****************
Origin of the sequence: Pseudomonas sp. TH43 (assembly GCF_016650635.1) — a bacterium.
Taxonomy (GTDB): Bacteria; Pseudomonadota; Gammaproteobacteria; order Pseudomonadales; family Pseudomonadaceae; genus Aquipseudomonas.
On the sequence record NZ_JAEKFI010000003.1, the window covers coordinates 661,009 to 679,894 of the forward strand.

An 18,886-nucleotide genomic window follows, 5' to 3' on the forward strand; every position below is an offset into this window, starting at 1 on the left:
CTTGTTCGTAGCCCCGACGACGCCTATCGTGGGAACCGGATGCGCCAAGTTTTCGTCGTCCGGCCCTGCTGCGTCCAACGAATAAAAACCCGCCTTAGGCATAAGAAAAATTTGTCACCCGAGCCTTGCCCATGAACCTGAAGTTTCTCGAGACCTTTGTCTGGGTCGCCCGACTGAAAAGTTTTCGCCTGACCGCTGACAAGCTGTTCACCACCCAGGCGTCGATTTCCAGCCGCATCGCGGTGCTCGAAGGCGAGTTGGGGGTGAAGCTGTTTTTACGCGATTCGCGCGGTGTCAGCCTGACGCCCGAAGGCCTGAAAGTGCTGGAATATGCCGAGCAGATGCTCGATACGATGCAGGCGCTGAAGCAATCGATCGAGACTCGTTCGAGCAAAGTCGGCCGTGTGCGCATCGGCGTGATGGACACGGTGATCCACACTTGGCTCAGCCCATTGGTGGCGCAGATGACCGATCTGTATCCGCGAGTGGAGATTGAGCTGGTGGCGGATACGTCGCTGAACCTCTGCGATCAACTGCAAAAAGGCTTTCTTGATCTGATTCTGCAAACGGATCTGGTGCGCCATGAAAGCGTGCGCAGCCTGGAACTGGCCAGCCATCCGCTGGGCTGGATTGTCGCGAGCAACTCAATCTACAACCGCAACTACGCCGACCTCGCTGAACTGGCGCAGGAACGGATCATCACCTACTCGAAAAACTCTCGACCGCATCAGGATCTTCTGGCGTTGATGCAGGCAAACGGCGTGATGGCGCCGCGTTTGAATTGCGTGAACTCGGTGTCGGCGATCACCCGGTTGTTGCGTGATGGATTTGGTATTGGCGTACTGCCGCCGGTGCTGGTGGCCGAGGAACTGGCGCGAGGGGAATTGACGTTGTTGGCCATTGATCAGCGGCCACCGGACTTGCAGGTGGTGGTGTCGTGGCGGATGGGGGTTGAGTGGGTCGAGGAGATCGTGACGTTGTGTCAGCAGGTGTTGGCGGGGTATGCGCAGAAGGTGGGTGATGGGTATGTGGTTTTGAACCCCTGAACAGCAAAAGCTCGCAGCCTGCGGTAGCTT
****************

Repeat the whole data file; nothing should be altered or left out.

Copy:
Origin of the sequence: Pseudomonas sp. TH43 (assembly GCF_016650635.1) — a bacterium.
Taxonomy (GTDB): Bacteria; Pseudomonadota; Gammaproteobacteria; order Pseudomonadales; family Pseudomonadaceae; genus Aquipseudomonas.
On the sequence record NZ_JAEKFI010000003.1, the window covers coordinates 661,009 to 679,894 of the forward strand.

An 18,886-nucleotide genomic window follows, 5' to 3' on the forward strand; every position below is an offset into this window, starting at 1 on the left:
CTTGTTCGTAGCCCCGACGACGCCTATCGTGGGAACCGGATGCGCCAAGTTTTCGTCGTCCGGCCCTGCTGCGTCCAACGAATAAAAACCCGCCTTAGGCATAAGAAAAATTTGTCACCCGAGCCTTGCCCATGAACCTGAAGTTTCTCGAGACCTTTGTCTGGGTCGCCCGACTGAAAAGTTTTCGCCTGACCGCTGACAAGCTGTTCACCACCCAGGCGTCGATTTCCAGCCGCATCGCGGTGCTCGAAGGCGAGTTGGGGGTGAAGCTGTTTTTACGCGATTCGCGCGGTGTCAGCCTGACGCCCGAAGGCCTGAAAGTGCTGGAATATGCCGAGCAGATGCTCGATACGATGCAGGCGCTGAAGCAATCGATCGAGACTCGTTCGAGCAAAGTCGGCCGTGTGCGCATCGGCGTGATGGACACGGTGATCCACACTTGGCTCAGCCCATTGGTGGCGCAGATGACCGATCTGTATCCGCGAGTGGAGATTGAGCTGGTGGCGGATACGTCGCTGAACCTCTGCGATCAACTGCAAAAAGGCTTTCTTGATCTGATTCTGCAAACGGATCTGGTGCGCCATGAAAGCGTGCGCAGCCTGGAACTGGCCAGCCATCCGCTGGGCTGGATTGTCGCGAGCAACTCAATCTACAACCGCAACTACGCCGACCTCGCTGAACTGGCGCAGGAACGGATCATCACCTACTCGAAAAACTCTCGACCGCATCAGGATCTTCTGGCGTTGATGCAGGCAAACGGCGTGATGGCGCCGCGTTTGAATTGCGTGAACTCGGTGTCGGCGATCACCCGGTTGTTGCGTGATGGATTTGGTATTGGCGTACTGCCGCCGGTGCTGGTGGCCGAGGAACTGGCGCGAGGGGAATTGACGTTGTTGGCCATTGATCAGCGGCCACCGGACTTGCAGGTGGTGGTGTCGTGGCGGATGGGGGTTGAGTGGGTCGAGGAGATCGTGACGTTGTGTCAGCAGGTGTTGGCGGGGTATGCGCAGAAGGTGGGTGATGGGTATGTGGTTTTGAACCCCTGAACAGCAAAAGCTCGCAGCCTGCGGTAGCTT